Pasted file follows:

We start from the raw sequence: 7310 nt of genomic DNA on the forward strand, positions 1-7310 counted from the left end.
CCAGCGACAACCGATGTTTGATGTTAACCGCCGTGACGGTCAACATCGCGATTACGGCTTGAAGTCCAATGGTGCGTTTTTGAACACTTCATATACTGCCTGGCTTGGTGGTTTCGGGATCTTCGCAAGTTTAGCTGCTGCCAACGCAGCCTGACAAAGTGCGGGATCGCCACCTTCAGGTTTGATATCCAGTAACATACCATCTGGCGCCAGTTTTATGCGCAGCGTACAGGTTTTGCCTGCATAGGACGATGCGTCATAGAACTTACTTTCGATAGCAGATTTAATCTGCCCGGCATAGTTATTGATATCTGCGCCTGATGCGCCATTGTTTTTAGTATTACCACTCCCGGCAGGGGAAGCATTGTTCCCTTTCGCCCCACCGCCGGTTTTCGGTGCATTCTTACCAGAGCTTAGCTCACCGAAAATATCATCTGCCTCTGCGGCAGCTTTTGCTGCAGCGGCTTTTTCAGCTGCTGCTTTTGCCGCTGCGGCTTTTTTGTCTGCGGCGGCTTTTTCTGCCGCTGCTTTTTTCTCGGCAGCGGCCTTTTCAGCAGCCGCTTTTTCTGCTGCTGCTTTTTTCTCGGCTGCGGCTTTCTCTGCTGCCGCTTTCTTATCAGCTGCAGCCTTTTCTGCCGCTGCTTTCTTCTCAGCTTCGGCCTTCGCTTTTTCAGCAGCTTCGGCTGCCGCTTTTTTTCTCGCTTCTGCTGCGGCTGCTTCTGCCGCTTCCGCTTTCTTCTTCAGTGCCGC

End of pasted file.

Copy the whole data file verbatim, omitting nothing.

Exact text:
We start from the raw sequence: 7310 nt of genomic DNA on the forward strand, positions 1-7310 counted from the left end.
CCAGCGACAACCGATGTTTGATGTTAACCGCCGTGACGGTCAACATCGCGATTACGGCTTGAAGTCCAATGGTGCGTTTTTGAACACTTCATATACTGCCTGGCTTGGTGGTTTCGGGATCTTCGCAAGTTTAGCTGCTGCCAACGCAGCCTGACAAAGTGCGGGATCGCCACCTTCAGGTTTGATATCCAGTAACATACCATCTGGCGCCAGTTTTATGCGCAGCGTACAGGTTTTGCCTGCATAGGACGATGCGTCATAGAACTTACTTTCGATAGCAGATTTAATCTGCCCGGCATAGTTATTGATATCTGCGCCTGATGCGCCATTGTTTTTAGTATTACCACTCCCGGCAGGGGAAGCATTGTTCCCTTTCGCCCCACCGCCGGTTTTCGGTGCATTCTTACCAGAGCTTAGCTCACCGAAAATATCATCTGCCTCTGCGGCAGCTTTTGCTGCAGCGGCTTTTTCAGCTGCTGCTTTTGCCGCTGCGGCTTTTTTGTCTGCGGCGGCTTTTTCTGCCGCTGCTTTTTTCTCGGCAGCGGCCTTTTCAGCAGCCGCTTTTTCTGCTGCTGCTTTTTTCTCGGCTGCGGCTTTCTCTGCTGCCGCTTTCTTATCAGCTGCAGCCTTTTCTGCCGCTGCTTTCTTCTCAGCTTCGGCCTTCGCTTTTTCAGCAGCTTCGGCTGCCGCTTTTTTTCTCGCTTCTGCTGCGGCTGCTTCTGCCGCTTCCGCTTTCTTCTTCAGTGCCGC